Dovizioso Gets First MotoGP Pole in Motegi

Henny Ray Abrams | October 1, 2010

MOTEGI, JAPAN, OCT 2 – Repsol Honda’s Andrea Dovizioso stepped up to fill the void left by his injured teammate Dani Pedrosa to take his first ever MotoGP pole, and only second front row start, on a sunny Saturday afternoon at the Twin Ring Motegi circuit in Japan.Dovizioso was strong throughout the session in his new role as the standard-bearer for the Repsol Honda team after teammate Dani Pedrosa broke his left collarbone into three pieces in a Friday afternoon crash. Pedrosa returned to Spain last night and was expected to arrive this afternoon, with surgery scheduld immediately. After getting the collarbone plated, the Spaniard is certain to miss Malaysia, next week, with no decision yet on his return for Phillip Island in two weeks’ time.In his absence, Dovizioso filled the breach. Getting quicker as the session progressed, the Italian took over the top for the second time with just under 13 minutes to run. Ducati Marlboro’s Casey Stoner then took it from Dovi about seven minutes later, but Dovi wasn’t done. With just over six minutes remaining in the one hour session Dovizioso clocked a lap of 1:47.001 mins., a gap of .104 secs. to then second fastest Stoner.”I’m so happy and surprised about this practice,” Dovizioso said after his first pole. “We start very well from yesterday, but I thought I can’t go under ’47, but we work really hard and so happy about the bike. We improve a lot, also with the electronic system we improve the anti-wheelie. I’m so happy about the bike. The power is so strong. So I think we have a really good pace for the race, because normally my style is to don’t go too fast in the practice, so I think we can make a good race.”Even though Dovi had the pole, the session wasn’t over. After time had expired, Fiat Yamaha’s Valentino Rossi lapped within .054 secs. of Dovizioso to finish second. It was his first front row start since he was on the pole in Le Mans on May 22. And it also knocked teammate Jorge Lorenzo back to the third row, the first time the world champion-elect had been off the front row this year. His last start from row two was at Phillip Island last year.”Yes, is first a technical difference, because we improve a lot the setting of our bike,” Rossi said. “And the new engine from Yamaha push more, so we are also faster on the straight. And also here we have a harder tire compared to Aragon, because for me in Aragon also the hard was too soft, so I was a little bit in trouble.”But about the shoulder, I expect to suffer a lot more, because here have a lot of hard braking. But also from yesterday afternoon I feel quite good. When I brake from straight I don’t have a lot of pain, so I can push.”And I’m very happy to be back on the front row, because it was from Le Mans before the crash of Mugello that I cannot be here and will be also very important for the race of tomorrow. We hope to have a good weather. We will see what’s happened.”What  happened to Stoner was that he struggled for much of the hour before finding a setting that worked late in the session. The settings that he’d used to race to victory in Aragon two weeks ago didn’t work and the team had to make changes. A late change to put more weight on the back of the Desmosedici transformed the bike and he was able to put in his best times.”Definitely, we started out with something very similar to Aragon and we’re still using the general geometry, but we had to drop the bike quite a bit because we’re having a lot of problems under braking and on the exit of the corners, wheelying too much,” Stoner said. “So we dropped the bike, tried to make it a little more stable in as many places as we could. And the more stable we got it under braking, the better turning and everything like that.”Unfortunately it kept losing grip. So no matter we did, I was getting more confident on the track and riding harder, and we just kept getting slower and slower and we couldn’t really understand it that much. We knew we were in a bad situation with grip, but not that bad. So we just decided to go back somewhere in the middle. Try and get a bit more weight over the rear and try and get it pushing a little bit more, but had to put up with the wheelying a little bit more. And immediately we found an improvement, the bike started to feel a lot better and the lap times started to tumble. So from there we put a soft tire on and managed to pull ourselves a little bit way up the grid and away from the clutches of the third row, so we’re happy about that.”Lorenzo, who only needs 20 points between now and the end of the race in Malaysia to clinch the title, led an all-Yamaha row two. Monster Yamaha Tech 3 teammates Colin Edwards and Ben Spies were fifth and sixth, respectively. Fifth equaled Edwards’ best of the season from Mugello.LCR Honda’s Randy de Puniet had been among the leaders much of the session. But as he was going for one final fast lap he ran off the track and had to settle for seventh. He’s joined on the third row by San Carlo Honda Gresini’s Marco Simoncelli and Alvaro Bautista on the Rizla Suzuki.Bautista’s teammate, Loris Capirossi, is on the row four pole just in front of Nicky Hayden. Ducati Marlboro’s Hayden spent much of the session struggling and only briefly made a serious run for the front half of the grid. Marco Melandri (San Carlo Honda Gresini) is the final rider on the fourth row.MotoGP Qualifying:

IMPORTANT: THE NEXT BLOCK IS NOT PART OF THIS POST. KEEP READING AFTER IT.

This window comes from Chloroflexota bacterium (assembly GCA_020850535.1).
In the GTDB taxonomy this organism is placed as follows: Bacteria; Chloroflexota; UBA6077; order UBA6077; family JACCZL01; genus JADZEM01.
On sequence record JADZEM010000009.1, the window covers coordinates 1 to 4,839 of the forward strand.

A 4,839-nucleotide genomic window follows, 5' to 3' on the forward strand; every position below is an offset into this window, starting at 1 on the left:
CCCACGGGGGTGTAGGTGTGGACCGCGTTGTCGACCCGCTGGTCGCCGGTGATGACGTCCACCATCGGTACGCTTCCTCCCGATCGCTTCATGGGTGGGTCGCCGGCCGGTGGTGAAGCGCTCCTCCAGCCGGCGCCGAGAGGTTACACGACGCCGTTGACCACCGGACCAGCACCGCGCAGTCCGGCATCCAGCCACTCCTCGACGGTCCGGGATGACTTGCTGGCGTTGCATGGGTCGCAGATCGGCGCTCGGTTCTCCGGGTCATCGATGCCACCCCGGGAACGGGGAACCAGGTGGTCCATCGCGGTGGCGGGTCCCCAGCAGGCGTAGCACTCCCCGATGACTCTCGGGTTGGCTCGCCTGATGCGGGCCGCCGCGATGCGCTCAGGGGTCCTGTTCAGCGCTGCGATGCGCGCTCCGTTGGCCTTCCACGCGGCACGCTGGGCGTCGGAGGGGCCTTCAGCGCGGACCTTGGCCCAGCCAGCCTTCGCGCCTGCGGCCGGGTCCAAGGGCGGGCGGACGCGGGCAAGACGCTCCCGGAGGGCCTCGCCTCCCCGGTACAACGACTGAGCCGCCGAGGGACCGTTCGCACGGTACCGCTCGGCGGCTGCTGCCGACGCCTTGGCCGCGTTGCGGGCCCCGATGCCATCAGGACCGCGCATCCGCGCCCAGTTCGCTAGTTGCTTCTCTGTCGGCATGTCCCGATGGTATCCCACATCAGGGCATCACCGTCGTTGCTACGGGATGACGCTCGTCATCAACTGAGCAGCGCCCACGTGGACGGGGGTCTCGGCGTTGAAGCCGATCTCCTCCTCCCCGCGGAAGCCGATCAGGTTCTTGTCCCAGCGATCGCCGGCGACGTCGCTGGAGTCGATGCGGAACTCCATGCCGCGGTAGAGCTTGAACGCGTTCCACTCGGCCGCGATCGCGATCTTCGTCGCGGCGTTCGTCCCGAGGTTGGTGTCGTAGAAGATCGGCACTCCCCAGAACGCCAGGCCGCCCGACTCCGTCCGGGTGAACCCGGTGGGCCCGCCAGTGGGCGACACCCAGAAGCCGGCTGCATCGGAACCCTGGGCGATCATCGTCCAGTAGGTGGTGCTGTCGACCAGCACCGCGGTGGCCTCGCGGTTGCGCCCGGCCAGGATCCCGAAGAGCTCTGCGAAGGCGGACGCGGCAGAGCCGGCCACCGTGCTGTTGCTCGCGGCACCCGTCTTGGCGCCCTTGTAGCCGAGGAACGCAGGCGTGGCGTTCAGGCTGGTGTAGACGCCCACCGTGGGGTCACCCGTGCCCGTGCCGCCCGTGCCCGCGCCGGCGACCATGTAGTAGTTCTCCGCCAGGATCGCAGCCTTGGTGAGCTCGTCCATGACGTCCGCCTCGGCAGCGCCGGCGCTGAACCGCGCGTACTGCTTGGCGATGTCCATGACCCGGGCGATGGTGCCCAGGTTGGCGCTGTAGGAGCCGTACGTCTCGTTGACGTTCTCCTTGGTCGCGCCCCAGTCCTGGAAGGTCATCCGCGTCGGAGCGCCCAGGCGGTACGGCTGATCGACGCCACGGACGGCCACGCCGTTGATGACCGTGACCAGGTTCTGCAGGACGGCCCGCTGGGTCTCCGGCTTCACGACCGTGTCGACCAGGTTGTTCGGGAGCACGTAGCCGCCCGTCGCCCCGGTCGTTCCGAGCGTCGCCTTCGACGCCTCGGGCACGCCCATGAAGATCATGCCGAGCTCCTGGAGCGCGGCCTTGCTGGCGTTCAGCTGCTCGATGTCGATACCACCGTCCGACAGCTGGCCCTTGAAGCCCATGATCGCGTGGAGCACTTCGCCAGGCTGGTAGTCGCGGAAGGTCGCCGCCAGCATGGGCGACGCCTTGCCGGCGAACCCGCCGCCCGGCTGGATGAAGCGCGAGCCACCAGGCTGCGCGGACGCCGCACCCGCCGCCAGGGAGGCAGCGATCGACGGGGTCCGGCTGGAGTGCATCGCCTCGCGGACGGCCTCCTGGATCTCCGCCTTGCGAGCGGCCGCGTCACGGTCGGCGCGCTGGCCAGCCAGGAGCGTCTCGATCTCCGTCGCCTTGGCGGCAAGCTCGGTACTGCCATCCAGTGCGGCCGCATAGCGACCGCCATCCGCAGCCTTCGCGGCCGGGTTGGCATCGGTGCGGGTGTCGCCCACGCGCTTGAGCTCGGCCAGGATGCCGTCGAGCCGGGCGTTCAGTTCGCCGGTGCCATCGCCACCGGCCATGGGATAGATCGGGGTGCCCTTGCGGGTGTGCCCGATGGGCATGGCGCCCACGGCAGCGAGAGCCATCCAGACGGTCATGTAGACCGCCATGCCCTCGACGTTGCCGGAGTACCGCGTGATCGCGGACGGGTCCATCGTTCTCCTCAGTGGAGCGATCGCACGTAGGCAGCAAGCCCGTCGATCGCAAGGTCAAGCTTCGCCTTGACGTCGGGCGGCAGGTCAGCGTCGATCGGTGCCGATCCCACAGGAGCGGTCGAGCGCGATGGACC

1. Andrea Dovizioso (Honda) 1:47.001

2. Valentino Rossi (Yamaha) 1:47.055

3. Casey Stoner (Ducati) 1:47.464

4. Jorge Lorenzo (Yamaha) 1:47.295

5. Colin Edwards (Yamaha) 1:47.464

6. Ben Spies (Yamaha) 1:47.648

7. Randy de Puniet (Honda) 1:47.752

8. Marco Simoncelli (Honda) 1:47.914

9. Alvaro Bautista (Suzuki) 1:48.002

10. Loris Capirossi (Suzuki) 1:48.068

11. Nicky Hayden (Ducati) 1:48.182

Henny Ray Abrams | Contributing Editor

Abrams is the longest-serving contributor at Cycle News. Over the course of his 35-some years of writing and shooting photos, he’s covered events from MotoGP to the Motocross World Championship - and everything in between.